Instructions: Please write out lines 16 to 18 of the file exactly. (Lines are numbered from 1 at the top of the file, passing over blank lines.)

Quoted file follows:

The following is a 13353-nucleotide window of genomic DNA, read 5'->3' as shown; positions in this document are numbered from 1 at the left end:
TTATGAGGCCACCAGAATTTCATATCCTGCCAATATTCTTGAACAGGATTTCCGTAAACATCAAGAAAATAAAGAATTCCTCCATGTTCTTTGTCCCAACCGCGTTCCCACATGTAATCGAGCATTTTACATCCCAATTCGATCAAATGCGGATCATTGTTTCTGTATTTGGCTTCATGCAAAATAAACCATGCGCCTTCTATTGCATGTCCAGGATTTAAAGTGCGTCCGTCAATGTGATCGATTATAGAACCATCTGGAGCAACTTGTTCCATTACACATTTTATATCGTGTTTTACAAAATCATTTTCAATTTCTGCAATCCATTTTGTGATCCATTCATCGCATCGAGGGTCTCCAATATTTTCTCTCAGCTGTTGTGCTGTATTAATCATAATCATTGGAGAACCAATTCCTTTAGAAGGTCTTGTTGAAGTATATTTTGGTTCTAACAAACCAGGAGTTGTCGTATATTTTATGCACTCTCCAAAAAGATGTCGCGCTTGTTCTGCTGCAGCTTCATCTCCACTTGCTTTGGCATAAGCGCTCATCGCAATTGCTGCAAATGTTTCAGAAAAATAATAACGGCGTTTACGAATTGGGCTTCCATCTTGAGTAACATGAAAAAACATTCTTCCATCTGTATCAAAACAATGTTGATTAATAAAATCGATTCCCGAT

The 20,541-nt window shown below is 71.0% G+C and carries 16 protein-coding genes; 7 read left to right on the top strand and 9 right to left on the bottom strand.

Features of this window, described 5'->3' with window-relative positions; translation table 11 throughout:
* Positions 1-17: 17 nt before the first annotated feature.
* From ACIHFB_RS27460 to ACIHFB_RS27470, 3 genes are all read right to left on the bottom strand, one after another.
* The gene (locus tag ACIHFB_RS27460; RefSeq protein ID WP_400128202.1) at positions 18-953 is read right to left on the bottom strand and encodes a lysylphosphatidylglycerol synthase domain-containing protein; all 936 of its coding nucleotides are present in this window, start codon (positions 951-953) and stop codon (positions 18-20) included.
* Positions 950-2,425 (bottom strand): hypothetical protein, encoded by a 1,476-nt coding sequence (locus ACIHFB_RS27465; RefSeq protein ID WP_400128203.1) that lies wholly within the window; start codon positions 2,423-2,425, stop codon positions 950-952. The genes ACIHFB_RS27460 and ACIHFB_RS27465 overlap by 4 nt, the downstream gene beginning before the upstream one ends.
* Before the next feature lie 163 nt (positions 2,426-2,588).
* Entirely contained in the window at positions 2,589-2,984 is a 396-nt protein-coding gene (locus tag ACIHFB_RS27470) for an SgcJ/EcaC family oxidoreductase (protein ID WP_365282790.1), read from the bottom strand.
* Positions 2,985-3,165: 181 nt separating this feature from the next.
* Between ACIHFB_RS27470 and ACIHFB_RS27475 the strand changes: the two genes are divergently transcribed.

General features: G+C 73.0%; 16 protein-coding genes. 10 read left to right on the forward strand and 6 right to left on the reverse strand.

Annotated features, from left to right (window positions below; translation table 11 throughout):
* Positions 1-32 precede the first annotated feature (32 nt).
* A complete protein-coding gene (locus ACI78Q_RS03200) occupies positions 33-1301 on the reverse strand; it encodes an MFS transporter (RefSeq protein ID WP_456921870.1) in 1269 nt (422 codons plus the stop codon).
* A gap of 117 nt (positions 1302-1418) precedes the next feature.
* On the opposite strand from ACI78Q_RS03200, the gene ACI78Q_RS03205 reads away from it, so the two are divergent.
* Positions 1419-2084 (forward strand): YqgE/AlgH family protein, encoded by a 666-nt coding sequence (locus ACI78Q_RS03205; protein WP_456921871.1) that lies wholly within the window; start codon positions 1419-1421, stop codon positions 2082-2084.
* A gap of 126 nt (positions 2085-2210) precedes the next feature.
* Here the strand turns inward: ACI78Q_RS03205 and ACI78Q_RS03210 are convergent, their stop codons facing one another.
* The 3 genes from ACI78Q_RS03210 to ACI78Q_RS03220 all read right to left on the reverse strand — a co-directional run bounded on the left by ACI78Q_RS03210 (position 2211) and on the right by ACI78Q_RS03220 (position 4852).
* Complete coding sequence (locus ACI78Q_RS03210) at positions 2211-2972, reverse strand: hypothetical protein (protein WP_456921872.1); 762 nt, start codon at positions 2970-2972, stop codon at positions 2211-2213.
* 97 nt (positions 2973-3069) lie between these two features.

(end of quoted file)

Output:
* A complete protein-coding gene (locus ACI78Q_RS03200) occupies positions 33-1301 on the reverse strand; it encodes an MFS transporter (RefSeq protein ID WP_456921870.1) in 1269 nt (422 codons plus the stop codon).
* A gap of 117 nt (positions 1302-1418) precedes the next feature.
* On the opposite strand from ACI78Q_RS03200, the gene ACI78Q_RS03205 reads away from it, so the two are divergent.